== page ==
The districts have been delivering water for more than 50 years to irrigate about 45,000 acres in Kern County, including irrigation water to about 34,000 acres of orchards, vineyards and field and row crops.

Oilfield-produced water is the byproduct of oil production, Wade said, and has been used in the growing region without any health or environmental issues.

Kate Campbell is an assistant editor of Ag Alert.

Full article shared from AgAlert, with credit to the California Farm Bureau Federation.

March Storms Prompt SWP to Boost Allocations

Season’s third upgrade since initial allocations set RDO-Water-California

Author: Tim Hearden, Capital Press

With runoff from the March storms filling Northern California reservoirs, the state Department of Water Resources has upped its anticipated deliveries to State Water Project customers to 60 percent of requested supplies.

In all, the 29 agencies that receive SWP water will get a little more than 2.5 million acre-feet of the nearly 4.2 million acre-feet they sought in 2016, marking the state project’s largest allocation since 65 percent of normal supplies were sent to districts in 2012.

The upgrade announced April 21 was the season’s third since the DWR set its initial allocation at 15 percent in January, later raising it to 30 percent and 45 percent. It’s also likely to be the last upgrade for the year, department spokesman Ted Thomas said in an email.

“Never know what nature will do,” he said, “but in the absence of significant rain and snow, (it’s) doubtful if the allocation will increase.”

The new allocation comes as the U.S. Drought Monitor issued new maps showing improved conditions in much of California, as part of the Central Sierra and San Joaquin Valley emerged from the Exceptional Drought category — the most severe category of drought.

Much of the Sacramento Valley improved from extreme to severe or even moderate drought. However, a large swath of the San Joaquin Valley and Central Coast remain in exceptional drought, according to the monitor.

Even with the wet winter in many places, state and federal officials caution anew that the drought is far from over. Cindy Matthews, a National Weather Service senior hydrologist, said in an email the D3, or extreme drought, classification still means an area is still within the worst 3 percent to 5 percent of droughts on record.

State officials said that while key reservoirs are rising from winter storms, some remain below average for this time of year. The San Luis Reservoir, a key storage body south of the Sacramento-San Joaquin River Delta for both the SWP and federal Central Valley Project, is only at half its 2 million acre-foot capacity and 55 percent of its historical average, largely because of Delta pumping restrictions to protect imperiled fish, the DWR explained.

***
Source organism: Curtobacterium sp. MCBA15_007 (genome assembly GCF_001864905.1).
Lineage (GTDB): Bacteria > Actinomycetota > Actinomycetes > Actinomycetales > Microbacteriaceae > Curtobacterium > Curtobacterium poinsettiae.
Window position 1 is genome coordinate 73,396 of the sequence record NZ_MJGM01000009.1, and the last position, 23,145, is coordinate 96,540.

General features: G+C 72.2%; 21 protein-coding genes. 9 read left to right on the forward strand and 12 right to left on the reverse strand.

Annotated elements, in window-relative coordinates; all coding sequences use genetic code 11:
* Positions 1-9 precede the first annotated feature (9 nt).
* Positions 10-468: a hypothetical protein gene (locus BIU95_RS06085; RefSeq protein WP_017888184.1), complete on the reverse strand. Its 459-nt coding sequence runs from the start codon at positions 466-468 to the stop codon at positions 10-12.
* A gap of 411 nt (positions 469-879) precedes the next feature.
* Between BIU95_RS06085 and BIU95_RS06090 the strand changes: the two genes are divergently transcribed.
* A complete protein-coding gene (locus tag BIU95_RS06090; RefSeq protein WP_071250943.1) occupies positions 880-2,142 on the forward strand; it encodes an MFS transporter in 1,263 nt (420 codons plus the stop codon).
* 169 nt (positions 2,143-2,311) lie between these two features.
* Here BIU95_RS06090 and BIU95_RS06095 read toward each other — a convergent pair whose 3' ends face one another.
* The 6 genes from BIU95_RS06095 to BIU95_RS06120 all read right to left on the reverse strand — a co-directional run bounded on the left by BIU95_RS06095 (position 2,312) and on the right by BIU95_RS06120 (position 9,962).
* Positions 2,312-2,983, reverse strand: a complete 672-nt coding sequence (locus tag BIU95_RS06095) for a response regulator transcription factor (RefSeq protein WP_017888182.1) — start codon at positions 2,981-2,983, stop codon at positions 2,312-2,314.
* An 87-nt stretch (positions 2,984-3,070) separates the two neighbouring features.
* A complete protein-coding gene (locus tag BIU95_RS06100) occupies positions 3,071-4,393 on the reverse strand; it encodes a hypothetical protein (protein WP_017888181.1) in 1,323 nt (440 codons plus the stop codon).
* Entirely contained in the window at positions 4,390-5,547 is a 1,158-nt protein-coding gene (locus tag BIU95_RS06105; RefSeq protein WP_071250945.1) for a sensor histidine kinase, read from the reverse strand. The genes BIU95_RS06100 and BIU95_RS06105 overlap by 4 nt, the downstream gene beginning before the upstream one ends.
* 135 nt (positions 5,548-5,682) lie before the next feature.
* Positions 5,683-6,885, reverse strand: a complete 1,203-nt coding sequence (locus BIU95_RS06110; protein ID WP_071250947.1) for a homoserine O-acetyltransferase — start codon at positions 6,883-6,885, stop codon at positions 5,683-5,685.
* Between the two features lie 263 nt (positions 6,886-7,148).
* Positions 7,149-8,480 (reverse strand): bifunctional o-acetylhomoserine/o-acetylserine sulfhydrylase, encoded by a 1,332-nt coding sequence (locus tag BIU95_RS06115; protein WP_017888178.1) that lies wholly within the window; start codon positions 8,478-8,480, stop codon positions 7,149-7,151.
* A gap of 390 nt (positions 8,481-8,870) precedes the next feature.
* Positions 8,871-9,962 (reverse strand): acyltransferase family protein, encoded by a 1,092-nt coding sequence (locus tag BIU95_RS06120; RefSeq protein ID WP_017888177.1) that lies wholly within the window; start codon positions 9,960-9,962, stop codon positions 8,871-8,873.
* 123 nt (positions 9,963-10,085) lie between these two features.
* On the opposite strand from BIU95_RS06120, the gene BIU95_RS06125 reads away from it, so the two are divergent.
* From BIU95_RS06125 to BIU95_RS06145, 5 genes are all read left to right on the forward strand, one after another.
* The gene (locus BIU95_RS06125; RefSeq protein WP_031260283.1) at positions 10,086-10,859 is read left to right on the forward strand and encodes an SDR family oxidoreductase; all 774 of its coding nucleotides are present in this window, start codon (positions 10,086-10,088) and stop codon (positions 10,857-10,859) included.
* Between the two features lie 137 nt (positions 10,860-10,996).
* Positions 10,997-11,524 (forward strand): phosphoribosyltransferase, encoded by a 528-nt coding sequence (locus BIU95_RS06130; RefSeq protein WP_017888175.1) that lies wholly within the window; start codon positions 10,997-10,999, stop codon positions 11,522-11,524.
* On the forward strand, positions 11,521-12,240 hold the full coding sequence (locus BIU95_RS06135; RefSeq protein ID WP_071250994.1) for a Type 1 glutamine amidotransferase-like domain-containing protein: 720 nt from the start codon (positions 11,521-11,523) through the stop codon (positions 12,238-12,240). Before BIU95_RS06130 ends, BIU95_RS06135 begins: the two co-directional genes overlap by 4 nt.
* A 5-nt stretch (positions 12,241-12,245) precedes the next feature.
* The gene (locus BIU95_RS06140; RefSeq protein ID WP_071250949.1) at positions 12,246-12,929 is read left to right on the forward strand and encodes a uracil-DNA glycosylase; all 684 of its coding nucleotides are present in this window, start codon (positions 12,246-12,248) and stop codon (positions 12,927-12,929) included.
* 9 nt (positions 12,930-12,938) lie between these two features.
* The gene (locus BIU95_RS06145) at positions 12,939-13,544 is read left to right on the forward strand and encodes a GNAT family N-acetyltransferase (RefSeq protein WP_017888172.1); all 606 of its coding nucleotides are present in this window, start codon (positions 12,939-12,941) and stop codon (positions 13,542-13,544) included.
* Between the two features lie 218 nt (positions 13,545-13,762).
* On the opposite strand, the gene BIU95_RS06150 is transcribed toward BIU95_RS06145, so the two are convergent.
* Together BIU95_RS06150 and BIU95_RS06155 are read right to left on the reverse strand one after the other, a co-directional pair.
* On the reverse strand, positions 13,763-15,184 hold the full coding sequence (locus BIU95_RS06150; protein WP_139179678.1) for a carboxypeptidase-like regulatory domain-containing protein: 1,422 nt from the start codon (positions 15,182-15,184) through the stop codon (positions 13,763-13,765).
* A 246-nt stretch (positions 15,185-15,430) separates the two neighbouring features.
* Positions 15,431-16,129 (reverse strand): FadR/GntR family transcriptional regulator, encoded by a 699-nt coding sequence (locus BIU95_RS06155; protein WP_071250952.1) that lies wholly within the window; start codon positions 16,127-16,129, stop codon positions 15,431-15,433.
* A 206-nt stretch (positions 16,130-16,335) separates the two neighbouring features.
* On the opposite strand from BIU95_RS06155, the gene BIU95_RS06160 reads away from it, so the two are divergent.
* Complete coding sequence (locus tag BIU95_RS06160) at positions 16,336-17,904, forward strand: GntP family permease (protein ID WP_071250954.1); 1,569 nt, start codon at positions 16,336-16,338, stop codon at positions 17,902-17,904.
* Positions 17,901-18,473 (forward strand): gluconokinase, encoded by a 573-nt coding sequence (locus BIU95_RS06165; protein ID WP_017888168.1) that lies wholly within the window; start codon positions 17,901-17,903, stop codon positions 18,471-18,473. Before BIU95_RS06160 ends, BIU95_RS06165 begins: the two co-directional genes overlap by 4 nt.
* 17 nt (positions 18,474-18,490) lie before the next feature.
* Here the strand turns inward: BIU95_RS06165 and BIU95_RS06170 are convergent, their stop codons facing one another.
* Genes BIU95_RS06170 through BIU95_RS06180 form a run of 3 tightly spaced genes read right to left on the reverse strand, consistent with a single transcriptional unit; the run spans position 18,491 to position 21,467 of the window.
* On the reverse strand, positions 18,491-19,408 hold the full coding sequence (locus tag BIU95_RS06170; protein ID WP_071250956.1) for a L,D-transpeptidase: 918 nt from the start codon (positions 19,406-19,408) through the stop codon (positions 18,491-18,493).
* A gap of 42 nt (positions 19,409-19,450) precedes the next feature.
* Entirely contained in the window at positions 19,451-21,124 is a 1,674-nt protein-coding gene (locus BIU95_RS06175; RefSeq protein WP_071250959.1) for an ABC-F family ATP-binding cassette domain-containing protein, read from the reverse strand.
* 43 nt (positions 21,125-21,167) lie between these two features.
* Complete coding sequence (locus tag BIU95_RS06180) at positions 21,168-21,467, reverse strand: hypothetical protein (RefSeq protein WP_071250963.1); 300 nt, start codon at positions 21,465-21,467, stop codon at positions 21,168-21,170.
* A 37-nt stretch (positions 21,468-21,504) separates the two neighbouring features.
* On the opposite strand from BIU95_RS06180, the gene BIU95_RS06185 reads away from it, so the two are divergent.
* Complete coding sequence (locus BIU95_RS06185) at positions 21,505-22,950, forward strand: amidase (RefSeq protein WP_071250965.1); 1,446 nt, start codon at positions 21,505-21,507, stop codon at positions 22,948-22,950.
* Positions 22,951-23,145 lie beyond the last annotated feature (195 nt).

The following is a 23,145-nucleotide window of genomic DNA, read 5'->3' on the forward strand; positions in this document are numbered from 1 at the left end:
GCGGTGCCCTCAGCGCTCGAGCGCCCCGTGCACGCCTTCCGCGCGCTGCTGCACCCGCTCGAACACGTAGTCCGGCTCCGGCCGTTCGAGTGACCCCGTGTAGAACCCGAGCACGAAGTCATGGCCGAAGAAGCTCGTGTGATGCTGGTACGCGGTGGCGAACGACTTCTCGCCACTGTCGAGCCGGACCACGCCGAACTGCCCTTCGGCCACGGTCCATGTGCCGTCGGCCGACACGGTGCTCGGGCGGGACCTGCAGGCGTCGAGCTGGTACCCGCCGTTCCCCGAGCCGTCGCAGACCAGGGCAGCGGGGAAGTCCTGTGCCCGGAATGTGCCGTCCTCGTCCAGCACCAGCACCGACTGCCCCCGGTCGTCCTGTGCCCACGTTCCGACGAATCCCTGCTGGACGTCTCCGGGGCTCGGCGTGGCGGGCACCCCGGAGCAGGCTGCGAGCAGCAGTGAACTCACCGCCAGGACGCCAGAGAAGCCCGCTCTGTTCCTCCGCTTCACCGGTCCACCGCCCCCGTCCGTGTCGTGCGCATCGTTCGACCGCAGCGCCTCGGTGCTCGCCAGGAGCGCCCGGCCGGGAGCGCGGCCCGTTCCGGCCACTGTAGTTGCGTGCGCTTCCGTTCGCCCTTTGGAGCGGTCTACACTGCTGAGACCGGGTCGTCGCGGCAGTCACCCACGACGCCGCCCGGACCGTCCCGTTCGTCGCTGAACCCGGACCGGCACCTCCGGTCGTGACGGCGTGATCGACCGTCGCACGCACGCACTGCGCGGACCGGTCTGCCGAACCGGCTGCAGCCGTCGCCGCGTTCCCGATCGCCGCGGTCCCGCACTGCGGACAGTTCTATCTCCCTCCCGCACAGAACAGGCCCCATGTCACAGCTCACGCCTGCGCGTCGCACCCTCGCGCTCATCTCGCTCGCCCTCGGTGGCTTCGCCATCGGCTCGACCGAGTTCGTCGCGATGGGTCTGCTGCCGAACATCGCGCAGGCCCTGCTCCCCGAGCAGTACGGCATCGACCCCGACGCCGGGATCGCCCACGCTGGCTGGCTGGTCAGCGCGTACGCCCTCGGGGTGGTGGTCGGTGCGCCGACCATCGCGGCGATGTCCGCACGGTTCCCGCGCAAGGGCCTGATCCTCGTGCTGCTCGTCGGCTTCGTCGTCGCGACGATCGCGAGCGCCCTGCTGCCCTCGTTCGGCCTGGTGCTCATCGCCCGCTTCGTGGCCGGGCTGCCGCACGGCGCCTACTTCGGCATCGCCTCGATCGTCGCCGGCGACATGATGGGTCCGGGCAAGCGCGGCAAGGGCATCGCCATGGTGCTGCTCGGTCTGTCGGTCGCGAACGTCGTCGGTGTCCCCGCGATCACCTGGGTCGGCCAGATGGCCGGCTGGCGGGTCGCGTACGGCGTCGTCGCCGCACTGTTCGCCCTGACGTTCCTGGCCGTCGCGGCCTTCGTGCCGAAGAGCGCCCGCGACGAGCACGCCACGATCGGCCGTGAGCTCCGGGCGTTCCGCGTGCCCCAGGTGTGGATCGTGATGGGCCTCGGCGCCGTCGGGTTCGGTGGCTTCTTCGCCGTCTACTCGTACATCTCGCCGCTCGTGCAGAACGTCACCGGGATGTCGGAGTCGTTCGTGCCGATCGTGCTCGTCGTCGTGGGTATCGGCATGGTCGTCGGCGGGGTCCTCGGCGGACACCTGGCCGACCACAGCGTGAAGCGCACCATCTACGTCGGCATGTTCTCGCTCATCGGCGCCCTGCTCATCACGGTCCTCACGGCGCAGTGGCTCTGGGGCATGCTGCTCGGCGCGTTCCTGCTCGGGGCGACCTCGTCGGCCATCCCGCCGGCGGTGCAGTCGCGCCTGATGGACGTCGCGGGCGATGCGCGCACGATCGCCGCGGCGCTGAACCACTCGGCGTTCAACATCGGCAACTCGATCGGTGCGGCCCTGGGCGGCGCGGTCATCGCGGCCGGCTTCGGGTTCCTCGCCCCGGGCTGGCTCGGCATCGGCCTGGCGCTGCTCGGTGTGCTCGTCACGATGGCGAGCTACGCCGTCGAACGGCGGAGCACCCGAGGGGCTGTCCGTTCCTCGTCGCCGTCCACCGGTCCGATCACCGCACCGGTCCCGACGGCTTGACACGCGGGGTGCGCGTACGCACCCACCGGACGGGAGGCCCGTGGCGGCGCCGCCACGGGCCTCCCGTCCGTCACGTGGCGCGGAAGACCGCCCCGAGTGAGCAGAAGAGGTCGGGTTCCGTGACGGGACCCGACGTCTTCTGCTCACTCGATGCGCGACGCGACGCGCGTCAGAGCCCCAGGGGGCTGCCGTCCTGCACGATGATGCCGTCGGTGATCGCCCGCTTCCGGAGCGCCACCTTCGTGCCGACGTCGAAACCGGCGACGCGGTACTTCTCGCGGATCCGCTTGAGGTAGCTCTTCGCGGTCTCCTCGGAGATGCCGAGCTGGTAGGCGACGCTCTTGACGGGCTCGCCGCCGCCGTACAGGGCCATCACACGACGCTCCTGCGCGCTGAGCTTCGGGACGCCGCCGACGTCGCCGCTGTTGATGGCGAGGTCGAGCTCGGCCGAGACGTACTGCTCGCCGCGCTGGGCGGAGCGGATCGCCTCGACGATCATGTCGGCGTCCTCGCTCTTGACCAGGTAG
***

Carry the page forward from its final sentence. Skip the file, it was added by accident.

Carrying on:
With an expected transition to La Nina oceanic conditions by next fall, the 2017 water year is too uncertain to abandon preparations for another dry year, officials said.

“Conservation is the surest and easiest way to stretch supplies,” DWR director Mark Cowin said in a statement. “We all need to make the sparing, wise use of water a daily habit.”

Full article shared from Capital Press.

Now Available: New Episode of RDO Equipment Co. Podcast

Episode 11 of Agriculture Technology podcast features RDO Water’s Danilu Ramirez RDO_Equipment_Co_podcast

Author: RDO Water

Each week, the RDO Equipment Co. Agriculture Technology podcast explores the latest products, services, and technologies in the agriculture industry. Hosted by Nate Dorsey, RDO Equipment Co. product specialist supervisor and agronomist, every episode is highlighted by a guest in the agriculture industry.

Danilu Ramirez, Water Management Consultant for RDO Water, is featured in the latest episode of the Agriculture Technology podcast, where she discusses some of the laws and issues around managing water in California, as well as the consulting services she provides.

Find the podcast on iTunes, Souncloud, or any mobile podcasting app. Connect with RDO Equipment Co. on Twitter @rdoequipment and with host, Nate Dorsey, @RDONateDorsey.


Listen now to Episode 11 with Danilu Ramirez.